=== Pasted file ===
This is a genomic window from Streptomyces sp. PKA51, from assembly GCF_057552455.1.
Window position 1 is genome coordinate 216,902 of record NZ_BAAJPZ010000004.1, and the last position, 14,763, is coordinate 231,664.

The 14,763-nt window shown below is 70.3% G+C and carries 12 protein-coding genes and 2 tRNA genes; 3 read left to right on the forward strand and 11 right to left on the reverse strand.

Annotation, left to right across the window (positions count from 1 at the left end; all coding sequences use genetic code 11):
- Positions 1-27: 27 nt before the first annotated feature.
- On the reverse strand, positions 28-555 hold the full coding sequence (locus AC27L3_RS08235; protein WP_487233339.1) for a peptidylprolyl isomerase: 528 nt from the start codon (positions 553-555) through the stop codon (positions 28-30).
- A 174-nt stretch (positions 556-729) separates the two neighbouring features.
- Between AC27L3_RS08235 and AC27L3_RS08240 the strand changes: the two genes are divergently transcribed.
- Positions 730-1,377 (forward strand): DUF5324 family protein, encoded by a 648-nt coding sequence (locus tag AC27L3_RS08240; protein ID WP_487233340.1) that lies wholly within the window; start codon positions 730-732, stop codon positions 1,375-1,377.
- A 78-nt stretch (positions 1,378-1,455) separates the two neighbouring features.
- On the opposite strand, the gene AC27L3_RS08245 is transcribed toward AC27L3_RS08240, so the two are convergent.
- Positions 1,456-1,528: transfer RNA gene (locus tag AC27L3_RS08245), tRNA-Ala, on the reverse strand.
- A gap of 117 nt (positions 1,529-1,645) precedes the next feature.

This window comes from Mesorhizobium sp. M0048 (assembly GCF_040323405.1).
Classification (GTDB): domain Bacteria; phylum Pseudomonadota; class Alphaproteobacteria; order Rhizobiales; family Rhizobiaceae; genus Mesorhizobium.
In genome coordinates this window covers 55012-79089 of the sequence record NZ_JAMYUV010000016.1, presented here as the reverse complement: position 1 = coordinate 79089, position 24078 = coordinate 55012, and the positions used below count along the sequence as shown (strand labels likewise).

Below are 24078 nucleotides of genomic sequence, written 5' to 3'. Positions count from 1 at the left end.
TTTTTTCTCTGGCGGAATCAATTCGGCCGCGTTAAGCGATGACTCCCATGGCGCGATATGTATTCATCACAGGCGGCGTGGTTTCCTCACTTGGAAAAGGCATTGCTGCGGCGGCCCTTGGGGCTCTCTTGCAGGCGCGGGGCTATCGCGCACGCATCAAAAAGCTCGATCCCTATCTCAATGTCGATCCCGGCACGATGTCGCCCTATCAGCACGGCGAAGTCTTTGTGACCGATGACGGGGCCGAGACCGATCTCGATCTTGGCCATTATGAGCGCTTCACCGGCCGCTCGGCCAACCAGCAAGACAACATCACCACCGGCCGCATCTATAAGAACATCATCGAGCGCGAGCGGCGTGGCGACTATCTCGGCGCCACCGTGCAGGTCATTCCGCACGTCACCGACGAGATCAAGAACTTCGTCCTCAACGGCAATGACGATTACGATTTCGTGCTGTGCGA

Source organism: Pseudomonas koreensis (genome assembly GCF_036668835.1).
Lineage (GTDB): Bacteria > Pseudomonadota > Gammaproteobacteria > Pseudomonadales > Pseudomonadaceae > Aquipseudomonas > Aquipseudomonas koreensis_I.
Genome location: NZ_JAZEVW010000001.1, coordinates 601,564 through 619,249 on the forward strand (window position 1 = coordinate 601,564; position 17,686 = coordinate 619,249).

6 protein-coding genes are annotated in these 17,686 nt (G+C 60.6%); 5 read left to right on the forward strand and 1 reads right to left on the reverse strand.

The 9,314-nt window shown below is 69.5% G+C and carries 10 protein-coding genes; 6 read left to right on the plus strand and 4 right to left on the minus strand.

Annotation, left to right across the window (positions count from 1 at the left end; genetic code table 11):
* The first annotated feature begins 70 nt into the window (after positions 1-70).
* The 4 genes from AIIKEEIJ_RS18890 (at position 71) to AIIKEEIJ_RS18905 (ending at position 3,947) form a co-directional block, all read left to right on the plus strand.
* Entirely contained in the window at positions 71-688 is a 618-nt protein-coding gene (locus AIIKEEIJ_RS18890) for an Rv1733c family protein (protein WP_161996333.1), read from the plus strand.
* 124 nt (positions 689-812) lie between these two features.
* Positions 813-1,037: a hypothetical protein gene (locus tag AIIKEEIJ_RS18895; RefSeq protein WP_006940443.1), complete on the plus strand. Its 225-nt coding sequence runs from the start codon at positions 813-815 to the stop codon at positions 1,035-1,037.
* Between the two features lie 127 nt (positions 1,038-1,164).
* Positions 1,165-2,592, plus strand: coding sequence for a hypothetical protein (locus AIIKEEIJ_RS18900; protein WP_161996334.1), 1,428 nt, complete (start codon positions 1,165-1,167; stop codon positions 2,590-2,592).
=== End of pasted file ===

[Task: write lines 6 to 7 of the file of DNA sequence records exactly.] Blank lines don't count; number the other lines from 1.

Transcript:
- On the reverse strand, positions 28-555 hold the full coding sequence (locus AC27L3_RS08235; protein WP_487233339.1) for a peptidylprolyl isomerase: 528 nt from the start codon (positions 553-555) through the stop codon (positions 28-30).
- A 174-nt stretch (positions 556-729) separates the two neighbouring features.